Free plastic bags have divided opinion here on Which? Convo. Of late, the Prime Minister warned supermarkets to hand out fewer, with a ban on all single-use bags (including paper) coming into force in Wales.
David Cameron issued an ultimatum to supermarkets last week: cut down on the number of bags you give out or be forced to charge for them.
Last year the number of bags used rose by over 5% to 333 million, the first rise in five years.
Wales bans free single-use bags
From 1 October, all single-use bags handed out in Wales will incur a minimum charge of 5p. And we’re not just talking about supermarket plastic bags.
Any single-use bag, (i.e. ones not designed to be used again) will incur a charge, whether it’s plastic, paper or plant-based starch. Plus, all retailers will have to charge for bags, which I think is a good thing. The big bag focus has always been on supermarkets, but (as has often been said) this leaves other retailers to hand them out without penalty.
I have to admit that I’ve been known to pop into the clothing section of M&S first, bought something small, and then popped downstairs to use this free bag for my food purchases (where the bags are 5p a pop). The ban in Wales would put an end to such sneaky free clothing bags.
The ban on free bags would also apply to takeaways and fast food outlets, as well as internet grocery deliveries. I think the fast food one’s going to be a shock – can you imagine paying for the paper bag you get with your McDonald’s meal? We’re used to our brown paper bag with our lunch/breakfast/late-night snack on the way home* (*delete as applicable). And you can’t really put a kebab in your handbag…
As for online supermarkets, I know some give extra loyalty points if you choose not to have bags, but going bagless isn’t always practical. For example, we get a Sainsbury’s bulk delivery every 6-8 weeks as we don’t have a car. We live on the 2nd floor of a converted house, so as much as I’d like to turn down plastic bags there’s no way I’m carrying all my groceries up the stairs pack by pack.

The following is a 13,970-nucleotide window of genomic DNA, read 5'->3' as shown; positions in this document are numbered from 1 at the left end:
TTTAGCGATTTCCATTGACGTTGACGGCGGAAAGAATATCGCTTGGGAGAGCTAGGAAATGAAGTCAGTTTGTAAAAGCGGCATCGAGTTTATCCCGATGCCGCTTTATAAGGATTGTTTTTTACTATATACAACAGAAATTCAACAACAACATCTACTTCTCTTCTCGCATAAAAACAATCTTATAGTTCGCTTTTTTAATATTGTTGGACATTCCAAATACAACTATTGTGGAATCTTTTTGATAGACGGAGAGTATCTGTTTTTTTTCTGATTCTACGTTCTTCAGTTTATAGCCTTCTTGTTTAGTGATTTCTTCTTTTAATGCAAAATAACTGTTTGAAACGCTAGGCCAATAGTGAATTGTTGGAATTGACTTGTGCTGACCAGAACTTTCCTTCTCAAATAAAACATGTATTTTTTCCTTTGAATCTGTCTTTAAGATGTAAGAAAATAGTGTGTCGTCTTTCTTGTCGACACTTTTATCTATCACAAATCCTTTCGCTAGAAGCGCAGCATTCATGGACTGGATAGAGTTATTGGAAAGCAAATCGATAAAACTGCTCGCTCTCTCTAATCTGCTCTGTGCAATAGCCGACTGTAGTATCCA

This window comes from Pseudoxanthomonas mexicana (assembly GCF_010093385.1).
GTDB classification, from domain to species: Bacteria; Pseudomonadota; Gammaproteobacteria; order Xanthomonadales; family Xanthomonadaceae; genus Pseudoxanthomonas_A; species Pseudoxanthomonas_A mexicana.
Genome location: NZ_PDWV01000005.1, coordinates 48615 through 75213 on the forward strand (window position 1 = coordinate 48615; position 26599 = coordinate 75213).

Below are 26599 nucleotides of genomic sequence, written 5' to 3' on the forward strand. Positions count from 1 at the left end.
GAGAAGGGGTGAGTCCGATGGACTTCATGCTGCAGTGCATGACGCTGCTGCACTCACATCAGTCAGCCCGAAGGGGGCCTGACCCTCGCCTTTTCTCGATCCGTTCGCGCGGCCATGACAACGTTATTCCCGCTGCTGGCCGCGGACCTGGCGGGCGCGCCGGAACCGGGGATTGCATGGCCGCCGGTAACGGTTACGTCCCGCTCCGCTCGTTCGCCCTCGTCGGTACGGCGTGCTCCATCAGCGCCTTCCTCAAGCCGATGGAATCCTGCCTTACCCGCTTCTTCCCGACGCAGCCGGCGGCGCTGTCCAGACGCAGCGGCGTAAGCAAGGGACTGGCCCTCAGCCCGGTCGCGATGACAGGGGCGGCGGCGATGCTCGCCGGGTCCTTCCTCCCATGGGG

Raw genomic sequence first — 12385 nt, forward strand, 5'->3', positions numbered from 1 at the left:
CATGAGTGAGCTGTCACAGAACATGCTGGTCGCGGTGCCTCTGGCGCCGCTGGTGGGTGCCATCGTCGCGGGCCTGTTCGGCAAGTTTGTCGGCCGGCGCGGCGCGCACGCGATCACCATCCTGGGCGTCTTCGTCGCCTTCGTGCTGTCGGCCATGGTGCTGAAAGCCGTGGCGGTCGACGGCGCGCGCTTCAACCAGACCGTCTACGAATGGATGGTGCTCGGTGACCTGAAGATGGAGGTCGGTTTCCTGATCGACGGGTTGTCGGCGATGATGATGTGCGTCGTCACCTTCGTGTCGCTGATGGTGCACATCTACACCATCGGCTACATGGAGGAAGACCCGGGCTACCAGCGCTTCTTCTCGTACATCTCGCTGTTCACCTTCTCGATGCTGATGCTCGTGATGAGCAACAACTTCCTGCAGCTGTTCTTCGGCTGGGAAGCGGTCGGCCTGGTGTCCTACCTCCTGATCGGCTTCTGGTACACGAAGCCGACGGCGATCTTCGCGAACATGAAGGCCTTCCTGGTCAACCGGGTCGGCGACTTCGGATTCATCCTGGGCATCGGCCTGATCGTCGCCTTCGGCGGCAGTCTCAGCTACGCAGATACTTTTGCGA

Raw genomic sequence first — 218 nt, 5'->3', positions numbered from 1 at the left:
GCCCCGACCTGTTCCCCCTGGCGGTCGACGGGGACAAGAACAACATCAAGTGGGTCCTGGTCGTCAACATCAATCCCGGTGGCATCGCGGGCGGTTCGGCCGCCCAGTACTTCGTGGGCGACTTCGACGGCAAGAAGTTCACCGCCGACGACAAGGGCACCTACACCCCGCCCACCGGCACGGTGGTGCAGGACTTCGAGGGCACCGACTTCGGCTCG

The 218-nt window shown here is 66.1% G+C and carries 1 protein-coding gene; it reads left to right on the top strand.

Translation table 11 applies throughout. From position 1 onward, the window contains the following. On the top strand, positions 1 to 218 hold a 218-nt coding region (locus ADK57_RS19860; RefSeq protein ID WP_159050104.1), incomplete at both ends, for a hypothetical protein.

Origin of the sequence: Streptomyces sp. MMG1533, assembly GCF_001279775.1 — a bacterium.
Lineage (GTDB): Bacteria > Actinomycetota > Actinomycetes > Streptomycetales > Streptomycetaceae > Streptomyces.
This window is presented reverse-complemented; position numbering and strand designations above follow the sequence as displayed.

Time to change our bag habits
But something does need to be done about the number of bags we use. They may not be the biggest environmental issue, but they are an issue. And wasteful. As Hannah Jolliffe pointed out on a previous Convo:
‘The reason that bags-for-life aren’t working hard enough is because it’s not ingrained in our culture. People aren’t using them for life, they’re buying them, forgetting them and then getting plastic bags. We’re in a no-man’s-land and people are just getting whatever’s convenient at the time.’
Yes it might be a hassle, but it’s something that becomes habit over time. I try to have at least one bag with me just in case I pop to the shops on my way home, but sometimes I forget (I’m not sure I can match Patrick Steen’s 50+ bags-for-life, but I’m close). And while 5p won’t break the bank for most, a bag-for-life isn’t that much more expensive and can be used again.
While I do think compulsory charging for carrier bags is a step towards addressing the problems they cause, I’d like to see the profits from those charges being ploughed back into environmental programmes and for this information to be published.
Wales has introduced a voluntary Code of Practice stating that proceeds should go to ‘good causes’, however there’s currently no obligation for retailers to do this. Otherwise it’s just another way for shops to make money from us.